Midway through earning his architecture degree at Harvard, New Yorker David Netto defected to interior design—hardly surprising given that his father owned fabric company, Cowtan & Tout. Now living and working in Silver Lake, California (in a mid-century home originally designed by pioneering starchitect Richard Neutra, no less), Netto is known for his intelligent, eclectic interiors that feature subtle modernist nods, as well as a second career moonlighting as a sought-after writer and editor, most recently completing a monograph of French designer Francois Catroux.
Never one to shy away from offering his invaluable know-how, Netto shared some pithy design edicts everyone should keep in mind when embarking on a new project.
DO browse Pinterest, but…
DON’T pin. It’s addictive, unrealistic and constraining. Think of it instead as background inspiration rather than a mood board to direct your décor—and decorator.
DO snap up small sculptures, which instantly transform any space. “You can make a traditional room full of hip, young energy in one shot” with an abstract piece inspired by Tony Smith or Jean Arp, Netto says.
DON’T let upstairs dictate downstairs. Our fondness for spacious bedrooms and en suite baths has boosted the square footage of the second floor in many contemporary homes—and forced the first floor to grow in response, often making it hard to evoke intimacy in common areas. Consider asking an architect to add a third floor to keep the footprint compact instead.
DO embrace the unexpected. “Every room needs one thing that doesn’t belong in there,” says Netto – in the bathroom, perhaps a fireplace or an upholstered chair for folded linens instead of a towel rack.
DON’T scrimp when it comes to chandeliers. “The worst thing is a cop-out—it’s better if it’s giant than too small. This is when you need to go for it.” A failsafe fallback in any room, per Netto: a Noguchi paper shade, in the largest size.
DO embrace the Swiss Army knife of colors: olive green. Often dismissed as ugly, Netto says it’s the ultimate utility player, a supporting shade that allows splashier colors or designs to shine.
Rocky Performance Velvet
DON’T be a slave to pretty. “People think they want their houses to be pretty, but there are lots of different ways to deliver that.”
DO install stainless steel countertops in utility spaces, even if they’re not considered “familiar or cozy”, he says. Practical and stylish, steel counters transform tiny spaces. For the same reason and the same effect, swap out linoleum for cork flooring.
DON’T second guess your decorator. If you hire a lawyer or a dentist, you’d act on their advice unquestioning and defer to their expertise—so treat your decorator the same way. “I’m like a dentist, and I don’t want to debate a problem beyond a reasonable level,” Netto laughs, “The more yeses I get, the better it ends up looking.”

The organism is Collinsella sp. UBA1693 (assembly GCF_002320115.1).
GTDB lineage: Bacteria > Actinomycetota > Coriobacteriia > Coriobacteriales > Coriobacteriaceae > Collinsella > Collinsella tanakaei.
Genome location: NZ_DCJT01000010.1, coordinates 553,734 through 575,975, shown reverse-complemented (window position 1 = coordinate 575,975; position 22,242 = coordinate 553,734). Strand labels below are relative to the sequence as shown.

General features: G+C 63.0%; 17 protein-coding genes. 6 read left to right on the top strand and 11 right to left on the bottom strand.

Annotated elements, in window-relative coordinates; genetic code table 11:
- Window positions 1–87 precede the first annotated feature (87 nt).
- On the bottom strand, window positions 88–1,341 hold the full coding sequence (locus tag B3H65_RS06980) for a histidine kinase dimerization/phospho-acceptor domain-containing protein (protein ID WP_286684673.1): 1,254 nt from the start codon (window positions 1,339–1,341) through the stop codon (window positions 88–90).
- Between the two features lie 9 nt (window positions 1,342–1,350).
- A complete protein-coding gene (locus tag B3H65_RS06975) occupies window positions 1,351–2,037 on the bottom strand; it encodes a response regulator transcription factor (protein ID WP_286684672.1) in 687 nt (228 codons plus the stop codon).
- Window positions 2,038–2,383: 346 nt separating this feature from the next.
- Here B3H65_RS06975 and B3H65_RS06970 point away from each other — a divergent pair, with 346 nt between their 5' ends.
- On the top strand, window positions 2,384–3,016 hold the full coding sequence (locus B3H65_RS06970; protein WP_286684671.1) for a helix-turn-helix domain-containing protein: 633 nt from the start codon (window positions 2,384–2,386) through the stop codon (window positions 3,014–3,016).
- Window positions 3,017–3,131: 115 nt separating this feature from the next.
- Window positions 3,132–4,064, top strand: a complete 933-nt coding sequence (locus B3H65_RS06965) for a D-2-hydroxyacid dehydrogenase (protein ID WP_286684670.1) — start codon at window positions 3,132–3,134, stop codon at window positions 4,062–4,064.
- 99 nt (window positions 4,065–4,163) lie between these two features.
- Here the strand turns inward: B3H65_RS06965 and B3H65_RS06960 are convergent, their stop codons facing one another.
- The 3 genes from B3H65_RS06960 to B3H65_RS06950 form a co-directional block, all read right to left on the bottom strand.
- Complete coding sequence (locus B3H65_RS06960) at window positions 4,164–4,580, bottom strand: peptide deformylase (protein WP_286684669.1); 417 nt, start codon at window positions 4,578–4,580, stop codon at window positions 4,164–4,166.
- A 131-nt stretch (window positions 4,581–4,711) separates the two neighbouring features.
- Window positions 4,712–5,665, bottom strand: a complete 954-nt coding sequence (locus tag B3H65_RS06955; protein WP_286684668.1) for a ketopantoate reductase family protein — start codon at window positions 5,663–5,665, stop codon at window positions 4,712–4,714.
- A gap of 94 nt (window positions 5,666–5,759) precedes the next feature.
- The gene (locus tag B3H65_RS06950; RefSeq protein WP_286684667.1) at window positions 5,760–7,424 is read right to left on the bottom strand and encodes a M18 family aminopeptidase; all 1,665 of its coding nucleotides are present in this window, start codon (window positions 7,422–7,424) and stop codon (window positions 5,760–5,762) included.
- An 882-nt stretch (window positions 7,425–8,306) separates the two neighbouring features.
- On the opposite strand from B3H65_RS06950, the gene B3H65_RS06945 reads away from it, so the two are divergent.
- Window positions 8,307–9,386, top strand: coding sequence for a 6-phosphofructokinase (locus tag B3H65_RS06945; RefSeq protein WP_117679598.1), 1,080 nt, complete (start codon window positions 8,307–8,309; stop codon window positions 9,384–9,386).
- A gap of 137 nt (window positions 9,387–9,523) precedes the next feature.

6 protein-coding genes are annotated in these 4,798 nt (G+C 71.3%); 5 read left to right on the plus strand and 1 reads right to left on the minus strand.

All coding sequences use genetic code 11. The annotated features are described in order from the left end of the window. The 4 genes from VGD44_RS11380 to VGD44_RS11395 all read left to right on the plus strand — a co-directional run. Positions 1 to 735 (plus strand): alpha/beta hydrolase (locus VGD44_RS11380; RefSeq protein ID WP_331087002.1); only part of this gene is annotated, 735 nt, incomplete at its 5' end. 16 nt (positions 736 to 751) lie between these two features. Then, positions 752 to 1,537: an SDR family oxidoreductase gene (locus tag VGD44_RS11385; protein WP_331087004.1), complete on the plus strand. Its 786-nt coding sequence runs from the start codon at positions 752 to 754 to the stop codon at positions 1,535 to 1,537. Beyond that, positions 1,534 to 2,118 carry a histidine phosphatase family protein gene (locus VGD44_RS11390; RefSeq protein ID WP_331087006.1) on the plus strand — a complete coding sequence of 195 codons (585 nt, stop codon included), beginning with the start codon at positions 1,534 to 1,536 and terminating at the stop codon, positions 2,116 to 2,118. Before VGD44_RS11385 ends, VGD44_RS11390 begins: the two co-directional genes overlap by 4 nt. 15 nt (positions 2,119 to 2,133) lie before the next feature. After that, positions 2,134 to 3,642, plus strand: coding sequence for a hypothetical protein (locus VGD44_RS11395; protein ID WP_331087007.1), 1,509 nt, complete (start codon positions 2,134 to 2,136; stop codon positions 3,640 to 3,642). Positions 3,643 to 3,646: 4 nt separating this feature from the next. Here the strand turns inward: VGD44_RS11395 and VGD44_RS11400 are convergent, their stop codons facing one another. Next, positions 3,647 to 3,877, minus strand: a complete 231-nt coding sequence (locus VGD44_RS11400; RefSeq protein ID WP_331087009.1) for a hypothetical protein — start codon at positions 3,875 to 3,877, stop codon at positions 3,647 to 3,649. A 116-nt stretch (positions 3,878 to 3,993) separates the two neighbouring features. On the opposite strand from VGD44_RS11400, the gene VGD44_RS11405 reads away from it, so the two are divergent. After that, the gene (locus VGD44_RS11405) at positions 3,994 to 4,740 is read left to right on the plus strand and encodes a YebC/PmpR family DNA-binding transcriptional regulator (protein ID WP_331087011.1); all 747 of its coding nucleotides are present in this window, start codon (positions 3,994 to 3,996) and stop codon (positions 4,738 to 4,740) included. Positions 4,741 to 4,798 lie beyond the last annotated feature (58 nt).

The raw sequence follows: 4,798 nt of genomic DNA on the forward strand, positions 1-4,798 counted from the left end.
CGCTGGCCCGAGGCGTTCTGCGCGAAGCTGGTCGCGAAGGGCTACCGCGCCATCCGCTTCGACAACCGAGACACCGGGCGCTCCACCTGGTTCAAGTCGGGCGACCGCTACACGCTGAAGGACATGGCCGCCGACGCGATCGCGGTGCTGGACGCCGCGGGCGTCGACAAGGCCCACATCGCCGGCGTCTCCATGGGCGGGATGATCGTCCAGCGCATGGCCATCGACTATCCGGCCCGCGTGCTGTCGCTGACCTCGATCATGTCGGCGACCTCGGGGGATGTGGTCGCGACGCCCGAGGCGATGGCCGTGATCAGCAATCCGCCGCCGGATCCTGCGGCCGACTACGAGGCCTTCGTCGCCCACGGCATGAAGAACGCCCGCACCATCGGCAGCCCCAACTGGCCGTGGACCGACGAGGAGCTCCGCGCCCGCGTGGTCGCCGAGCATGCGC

DO think internationally in a period room. “One trick is to take something cool from the same period as your house but from across the ocean. There’s a relationship between things that were happening at the same moment but on different continents,” Netto notes. A 1910 shingle house in Long Island, for example, is an ideal backdrop for a statement piece by Charles Rennie Mackintosh.
DON’T put a TV in the bedroom. “Without one, you’ll have more sex in there—it’s a sign of a good marriage.”
DO halve your number of kitchen stools. Smaller groups encourage better conversations while you cook.
DON’T be afraid of patterns. Often the minimalist impact of a space is heightened rather than diminished with an artfully placed patterned piece—think a zebra print chair in a stark, Axel Verwoordt-style interior.
Quincy Hand Print
DO recognize cost and elegance aren’t always aligned. “To have a great house, you don’t necessarily need to spend a lot of money—in fact, it’s almost the opposite, especially with an old house,” Netto warns, “If you spend too much money on that, tricking it out and upgrading it, you’ll diminish all its charm.”
DON’T buy rugs online. It’s impossible to truly gauge the patina and pile on a screen, both of which are crucial in how a piece will frame a room. The only exception: dealers you trust, who can describe those details well.
DO follow the 80/20 rule. 80 percent of the room should coordinate or match, while 20 percent should clash in some way—what Netto calls “dropping a bomb on it.” Think a Polar Bear Chair smack bang at the heart of a chintzy parlor—“a violently modern object in the middle of all that patrician elegance.”
DON’T forget that “giant suburban kitchens can become unwieldy, depressing and a missed opportunity if they’re not well designed.” Make sure countertops on islands and cabinets are different, to break up the flow, and always fill the space above an island with an enormous pot rack—as long as you have the copper pots to hang from it decoratively. And if you don’t? It’s a great excuse to finally invest in them.